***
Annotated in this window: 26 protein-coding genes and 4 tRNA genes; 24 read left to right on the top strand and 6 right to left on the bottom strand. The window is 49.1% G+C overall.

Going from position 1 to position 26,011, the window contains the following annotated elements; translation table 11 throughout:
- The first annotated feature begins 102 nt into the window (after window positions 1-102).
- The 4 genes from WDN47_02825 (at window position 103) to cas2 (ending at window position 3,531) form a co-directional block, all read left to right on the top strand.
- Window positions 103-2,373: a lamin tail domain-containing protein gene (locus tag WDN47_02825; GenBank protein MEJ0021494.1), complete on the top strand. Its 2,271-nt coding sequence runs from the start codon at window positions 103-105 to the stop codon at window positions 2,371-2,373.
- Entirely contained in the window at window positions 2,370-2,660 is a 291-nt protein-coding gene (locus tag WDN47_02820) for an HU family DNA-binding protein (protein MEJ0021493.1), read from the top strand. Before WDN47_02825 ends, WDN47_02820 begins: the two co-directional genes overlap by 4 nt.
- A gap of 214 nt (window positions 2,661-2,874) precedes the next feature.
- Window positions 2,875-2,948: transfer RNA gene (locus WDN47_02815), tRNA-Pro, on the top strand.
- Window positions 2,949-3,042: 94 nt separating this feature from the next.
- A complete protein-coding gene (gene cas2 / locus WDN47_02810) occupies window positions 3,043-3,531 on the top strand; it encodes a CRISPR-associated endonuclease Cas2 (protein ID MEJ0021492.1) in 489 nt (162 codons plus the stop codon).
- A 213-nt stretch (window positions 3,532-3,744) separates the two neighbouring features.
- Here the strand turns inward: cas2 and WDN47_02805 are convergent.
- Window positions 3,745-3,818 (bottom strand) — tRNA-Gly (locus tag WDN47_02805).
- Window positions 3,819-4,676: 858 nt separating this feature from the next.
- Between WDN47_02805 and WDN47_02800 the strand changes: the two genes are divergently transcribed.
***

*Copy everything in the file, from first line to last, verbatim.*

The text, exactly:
Annotated in this window: 26 protein-coding genes and 4 tRNA genes; 24 read left to right on the top strand and 6 right to left on the bottom strand. The window is 49.1% G+C overall.

Going from position 1 to position 26,011, the window contains the following annotated elements; translation table 11 throughout:
- The first annotated feature begins 102 nt into the window (after window positions 1-102).
- The 4 genes from WDN47_02825 (at window position 103) to cas2 (ending at window position 3,531) form a co-directional block, all read left to right on the top strand.
- Window positions 103-2,373: a lamin tail domain-containing protein gene (locus tag WDN47_02825; GenBank protein MEJ0021494.1), complete on the top strand. Its 2,271-nt coding sequence runs from the start codon at window positions 103-105 to the stop codon at window positions 2,371-2,373.
- Entirely contained in the window at window positions 2,370-2,660 is a 291-nt protein-coding gene (locus tag WDN47_02820) for an HU family DNA-binding protein (protein MEJ0021493.1), read from the top strand. Before WDN47_02825 ends, WDN47_02820 begins: the two co-directional genes overlap by 4 nt.
- A gap of 214 nt (window positions 2,661-2,874) precedes the next feature.
- Window positions 2,875-2,948: transfer RNA gene (locus WDN47_02815), tRNA-Pro, on the top strand.
- Window positions 2,949-3,042: 94 nt separating this feature from the next.
- A complete protein-coding gene (gene cas2 / locus WDN47_02810) occupies window positions 3,043-3,531 on the top strand; it encodes a CRISPR-associated endonuclease Cas2 (protein ID MEJ0021492.1) in 489 nt (162 codons plus the stop codon).
- A 213-nt stretch (window positions 3,532-3,744) separates the two neighbouring features.
- Here the strand turns inward: cas2 and WDN47_02805 are convergent.
- Window positions 3,745-3,818 (bottom strand) — tRNA-Gly (locus tag WDN47_02805).
- Window positions 3,819-4,676: 858 nt separating this feature from the next.
- Between WDN47_02805 and WDN47_02800 the strand changes: the two genes are divergently transcribed.